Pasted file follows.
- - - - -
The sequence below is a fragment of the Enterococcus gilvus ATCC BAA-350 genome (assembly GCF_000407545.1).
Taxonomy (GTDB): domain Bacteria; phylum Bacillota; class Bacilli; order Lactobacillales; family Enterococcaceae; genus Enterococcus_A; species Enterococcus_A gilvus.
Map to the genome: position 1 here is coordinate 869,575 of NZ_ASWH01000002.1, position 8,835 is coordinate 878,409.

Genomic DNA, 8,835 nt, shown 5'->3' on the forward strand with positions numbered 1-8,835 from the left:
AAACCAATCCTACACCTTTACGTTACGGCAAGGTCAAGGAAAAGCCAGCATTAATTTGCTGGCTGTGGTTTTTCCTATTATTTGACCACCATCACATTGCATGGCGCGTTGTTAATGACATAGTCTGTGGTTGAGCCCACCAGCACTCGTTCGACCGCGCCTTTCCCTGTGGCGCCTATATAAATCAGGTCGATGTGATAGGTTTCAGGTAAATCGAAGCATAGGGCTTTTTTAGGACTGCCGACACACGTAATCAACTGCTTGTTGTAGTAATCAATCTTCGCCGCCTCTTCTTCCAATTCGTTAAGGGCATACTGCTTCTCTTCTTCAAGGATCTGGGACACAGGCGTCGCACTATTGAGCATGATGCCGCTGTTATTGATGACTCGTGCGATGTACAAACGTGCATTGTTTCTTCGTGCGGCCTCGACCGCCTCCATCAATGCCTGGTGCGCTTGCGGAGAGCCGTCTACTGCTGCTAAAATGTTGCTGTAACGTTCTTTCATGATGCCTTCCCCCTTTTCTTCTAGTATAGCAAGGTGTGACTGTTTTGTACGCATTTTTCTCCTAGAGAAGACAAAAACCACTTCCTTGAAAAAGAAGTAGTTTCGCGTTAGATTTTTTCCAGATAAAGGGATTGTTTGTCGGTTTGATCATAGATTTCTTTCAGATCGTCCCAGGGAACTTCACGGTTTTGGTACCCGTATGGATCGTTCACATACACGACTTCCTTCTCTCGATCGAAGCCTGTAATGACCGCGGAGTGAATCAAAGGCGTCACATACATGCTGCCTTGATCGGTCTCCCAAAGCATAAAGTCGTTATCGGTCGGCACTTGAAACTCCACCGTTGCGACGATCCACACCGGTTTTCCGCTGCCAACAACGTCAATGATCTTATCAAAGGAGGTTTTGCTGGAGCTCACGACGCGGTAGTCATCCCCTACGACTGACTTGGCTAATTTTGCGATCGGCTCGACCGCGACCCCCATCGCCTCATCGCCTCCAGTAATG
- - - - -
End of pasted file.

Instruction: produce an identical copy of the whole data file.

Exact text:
The sequence below is a fragment of the Enterococcus gilvus ATCC BAA-350 genome (assembly GCF_000407545.1).
Taxonomy (GTDB): domain Bacteria; phylum Bacillota; class Bacilli; order Lactobacillales; family Enterococcaceae; genus Enterococcus_A; species Enterococcus_A gilvus.
Map to the genome: position 1 here is coordinate 869,575 of NZ_ASWH01000002.1, position 8,835 is coordinate 878,409.

Genomic DNA, 8,835 nt, shown 5'->3' on the forward strand with positions numbered 1-8,835 from the left:
AAACCAATCCTACACCTTTACGTTACGGCAAGGTCAAGGAAAAGCCAGCATTAATTTGCTGGCTGTGGTTTTTCCTATTATTTGACCACCATCACATTGCATGGCGCGTTGTTAATGACATAGTCTGTGGTTGAGCCCACCAGCACTCGTTCGACCGCGCCTTTCCCTGTGGCGCCTATATAAATCAGGTCGATGTGATAGGTTTCAGGTAAATCGAAGCATAGGGCTTTTTTAGGACTGCCGACACACGTAATCAACTGCTTGTTGTAGTAATCAATCTTCGCCGCCTCTTCTTCCAATTCGTTAAGGGCATACTGCTTCTCTTCTTCAAGGATCTGGGACACAGGCGTCGCACTATTGAGCATGATGCCGCTGTTATTGATGACTCGTGCGATGTACAAACGTGCATTGTTTCTTCGTGCGGCCTCGACCGCCTCCATCAATGCCTGGTGCGCTTGCGGAGAGCCGTCTACTGCTGCTAAAATGTTGCTGTAACGTTCTTTCATGATGCCTTCCCCCTTTTCTTCTAGTATAGCAAGGTGTGACTGTTTTGTACGCATTTTTCTCCTAGAGAAGACAAAAACCACTTCCTTGAAAAAGAAGTAGTTTCGCGTTAGATTTTTTCCAGATAAAGGGATTGTTTGTCGGTTTGATCATAGATTTCTTTCAGATCGTCCCAGGGAACTTCACGGTTTTGGTACCCGTATGGATCGTTCACATACACGACTTCCTTCTCTCGATCGAAGCCTGTAATGACCGCGGAGTGAATCAAAGGCGTCACATACATGCTGCCTTGATCGGTCTCCCAAAGCATAAAGTCGTTATCGGTCGGCACTTGAAACTCCACCGTTGCGACGATCCACACCGGTTTTCCGCTGCCAACAACGTCAATGATCTTATCAAAGGAGGTTTTGCTGGAGCTCACGACGCGGTAGTCATCCCCTACGACTGACTTGGCTAATTTTGCGATCGGCTCGACCGCGACCCCCATCGCCTCATCGCCTCCAGTAATG